The November issue of Professional Jeweller is always a fun one for me to write because I love exploring all things digital.

Interestingly I am wrote this edition whilst on a ‘posting-fast’. Obviously I am kept the industry up-to-date on the Professional Jeweller social media channels, but I have took a month sabbatical from uploading anything to my personal Instagram and Facebook accounts.

Like most things, it’s always good to take time out to stop and reflect. When you think about it, technology has the ability to enrich and connect, but it can also be really disruptive — as the jewellery industry knows all too well.


On a personal level, I love that I can FaceTime my friends who have just moved back to New Zealand and talk to them as if they were in the room with me. Back in the day, when I was living in America, the connection was so terrible, it was hard to stay in touch with loved ones. But technology has changed that for the better.

On the flip side, social media has made it all too easy to feel like you are ‘in touch’ and connected, when really we are not. Just because you scroll through someone’s post with next to no thought on your morning commute, it doesn’t mean you are building a relationship.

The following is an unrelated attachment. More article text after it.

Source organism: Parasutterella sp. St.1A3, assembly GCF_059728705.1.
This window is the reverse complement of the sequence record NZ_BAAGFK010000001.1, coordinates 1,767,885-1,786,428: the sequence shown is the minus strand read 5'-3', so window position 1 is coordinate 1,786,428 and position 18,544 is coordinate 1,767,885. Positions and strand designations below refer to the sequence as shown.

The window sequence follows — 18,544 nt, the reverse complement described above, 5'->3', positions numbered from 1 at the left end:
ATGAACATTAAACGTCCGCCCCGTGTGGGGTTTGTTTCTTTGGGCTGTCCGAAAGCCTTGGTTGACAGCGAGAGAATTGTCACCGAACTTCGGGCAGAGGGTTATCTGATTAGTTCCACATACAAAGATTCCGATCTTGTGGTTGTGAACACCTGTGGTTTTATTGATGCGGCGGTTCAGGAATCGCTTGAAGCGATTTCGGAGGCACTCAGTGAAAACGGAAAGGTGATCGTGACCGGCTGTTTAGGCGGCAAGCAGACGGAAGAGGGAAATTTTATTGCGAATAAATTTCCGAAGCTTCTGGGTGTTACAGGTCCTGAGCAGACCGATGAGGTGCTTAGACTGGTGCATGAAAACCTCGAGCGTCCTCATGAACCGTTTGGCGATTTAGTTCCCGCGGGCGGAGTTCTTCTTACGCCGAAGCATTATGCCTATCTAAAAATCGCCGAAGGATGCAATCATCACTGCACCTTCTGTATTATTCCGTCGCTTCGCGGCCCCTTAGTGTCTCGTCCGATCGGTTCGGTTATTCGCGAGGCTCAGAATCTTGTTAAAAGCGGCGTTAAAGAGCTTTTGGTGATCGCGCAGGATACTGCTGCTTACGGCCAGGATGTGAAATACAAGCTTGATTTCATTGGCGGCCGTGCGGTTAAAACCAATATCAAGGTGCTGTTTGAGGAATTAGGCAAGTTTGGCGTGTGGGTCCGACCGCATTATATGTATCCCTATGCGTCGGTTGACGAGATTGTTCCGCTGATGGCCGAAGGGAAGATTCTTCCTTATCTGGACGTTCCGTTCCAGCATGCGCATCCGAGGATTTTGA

Additionally, I can see how self-service tills may enrich some people’s lives, but no matter what I do there’s always an issue, and I have to wait even longer to see a human than I would have if I queued up to use a normal till.

Yes there are many pros and cons to technology, and I am sure many of you could write a pretty detailed list, but one thing’s for sure — the digital revolution has only just got started. So we can moan about the ‘good old days’, but they are not coming back. People will continue to use new technology to make their lives easier, and this will impact business.

But everyone has a choice. You can embrace it, and see how you can make it work for you and your company, or you can shy away from it and get left behind.

Omnichannel retail is more important than ever for jewellery companies selling direct to consumer – whether a retailer or a brand – and the time is near when the weak will be separated from the strong. The majority of millennials and the younger generation will not shop in a store with no online presence. They just won’t. They don’t want to walk into a place they are not familiar with when they can shop in a store they’ve built a relationship with online. It’s not about where the final purchase takes places, it’s about recognising online is part of the customer journey.

So in the November issue, which should reach you all this week, I hope you find some tips and helpful insights into how to bolster business online. From advice on social media, to honest truths from industry giants, we’ve put together a selection of features to help the trade get digitally savvy.